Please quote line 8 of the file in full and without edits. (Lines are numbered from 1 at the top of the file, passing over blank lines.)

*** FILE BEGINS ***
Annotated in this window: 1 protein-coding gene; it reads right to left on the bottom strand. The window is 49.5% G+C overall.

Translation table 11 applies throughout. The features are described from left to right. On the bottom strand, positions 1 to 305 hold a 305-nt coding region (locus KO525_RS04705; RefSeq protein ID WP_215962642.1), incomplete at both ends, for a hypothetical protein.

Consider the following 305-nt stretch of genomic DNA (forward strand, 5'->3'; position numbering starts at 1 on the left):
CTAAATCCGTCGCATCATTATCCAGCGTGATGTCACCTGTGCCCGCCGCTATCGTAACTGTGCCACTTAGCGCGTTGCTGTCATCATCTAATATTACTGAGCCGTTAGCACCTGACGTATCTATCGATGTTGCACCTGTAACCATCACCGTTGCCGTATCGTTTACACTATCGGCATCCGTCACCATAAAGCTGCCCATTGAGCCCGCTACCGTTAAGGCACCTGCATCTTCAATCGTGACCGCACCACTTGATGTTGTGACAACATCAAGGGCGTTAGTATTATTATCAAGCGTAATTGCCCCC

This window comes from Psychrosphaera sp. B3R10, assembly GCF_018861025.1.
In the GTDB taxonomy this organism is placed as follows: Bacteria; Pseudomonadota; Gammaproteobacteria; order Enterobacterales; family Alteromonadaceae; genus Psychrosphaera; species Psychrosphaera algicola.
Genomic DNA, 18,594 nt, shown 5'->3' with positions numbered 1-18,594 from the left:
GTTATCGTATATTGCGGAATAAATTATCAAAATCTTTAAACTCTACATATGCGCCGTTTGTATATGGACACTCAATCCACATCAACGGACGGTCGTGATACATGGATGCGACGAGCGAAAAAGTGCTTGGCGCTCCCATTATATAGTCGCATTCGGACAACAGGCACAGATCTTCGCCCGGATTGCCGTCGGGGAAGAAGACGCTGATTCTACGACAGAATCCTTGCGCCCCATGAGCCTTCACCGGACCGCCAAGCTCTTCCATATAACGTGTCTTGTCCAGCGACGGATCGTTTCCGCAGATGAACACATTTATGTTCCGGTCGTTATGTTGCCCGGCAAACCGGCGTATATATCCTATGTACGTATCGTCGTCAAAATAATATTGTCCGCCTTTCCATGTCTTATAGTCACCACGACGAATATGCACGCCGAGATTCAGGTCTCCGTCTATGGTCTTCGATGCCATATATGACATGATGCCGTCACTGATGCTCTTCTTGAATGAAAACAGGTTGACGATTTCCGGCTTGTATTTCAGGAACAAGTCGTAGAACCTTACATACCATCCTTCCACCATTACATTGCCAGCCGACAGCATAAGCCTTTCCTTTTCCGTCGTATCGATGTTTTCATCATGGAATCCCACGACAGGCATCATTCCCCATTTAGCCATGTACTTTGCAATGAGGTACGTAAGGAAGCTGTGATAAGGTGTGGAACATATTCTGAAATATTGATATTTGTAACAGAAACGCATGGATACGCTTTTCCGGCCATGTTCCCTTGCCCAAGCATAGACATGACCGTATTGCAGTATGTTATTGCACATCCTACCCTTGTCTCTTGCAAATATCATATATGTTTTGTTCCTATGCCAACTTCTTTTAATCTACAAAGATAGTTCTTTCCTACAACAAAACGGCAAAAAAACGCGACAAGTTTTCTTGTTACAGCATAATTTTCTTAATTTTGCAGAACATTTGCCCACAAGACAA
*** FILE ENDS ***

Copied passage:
GTTATCGTATATTGCGGAATAAATTATCAAAATCTTTAAACTCTACATATGCGCCGTTTGTATATGGACACTCAATCCACATCAACGGACGGTCGTGATACATGGATGCGACGAGCGAAAAAGTGCTTGGCGCTCCCATTATATAGTCGCATTCGGACAACAGGCACAGATCTTCGCCCGGATTGCCGTCGGGGAAGAAGACGCTGATTCTACGACAGAATCCTTGCGCCCCATGAGCCTTCACCGGACCGCCAAGCTCTTCCATATAACGTGTCTTGTCCAGCGACGGATCGTTTCCGCAGATGAACACATTTATGTTCCGGTCGTTATGTTGCCCGGCAAACCGGCGTATATATCCTATGTACGTATCGTCGTCAAAATAATATTGTCCGCCTTTCCATGTCTTATAGTCACCACGACGAATATGCACGCCGAGATTCAGGTCTCCGTCTATGGTCTTCGATGCCATATATGACATGATGCCGTCACTGATGCTCTTCTTGAATGAAAACAGGTTGACGATTTCCGGCTTGTATTTCAGGAACAAGTCGTAGAACCTTACATACCATCCTTCCACCATTACATTGCCAGCCGACAGCATAAGCCTTTCCTTTTCCGTCGTATCGATGTTTTCATCATGGAATCCCACGACAGGCATCATTCCCCATTTAGCCATGTACTTTGCAATGAGGTACGTAAGGAAGCTGTGATAAGGTGTGGAACATATTCTGAAATATTGATATTTGTAACAGAAACGCATGGATACGCTTTTCCGGCCATGTTCCCTTGCCCAAGCATAGACATGACCGTATTGCAGTATGTTATTGCACATCCTACCCTTGTCTCTTGCAAATATCATATATGTTTTGTTCCTATGCCAACTTCTTTTAATCTACAAAGATAGTTCTTTCCTACAACAAAACGGCAAAAAAACGCGACAAGTTTTCTTGTTACAGCATAATTTTCTTAATTTTGCAGAACATTTGCCCACAAGACAA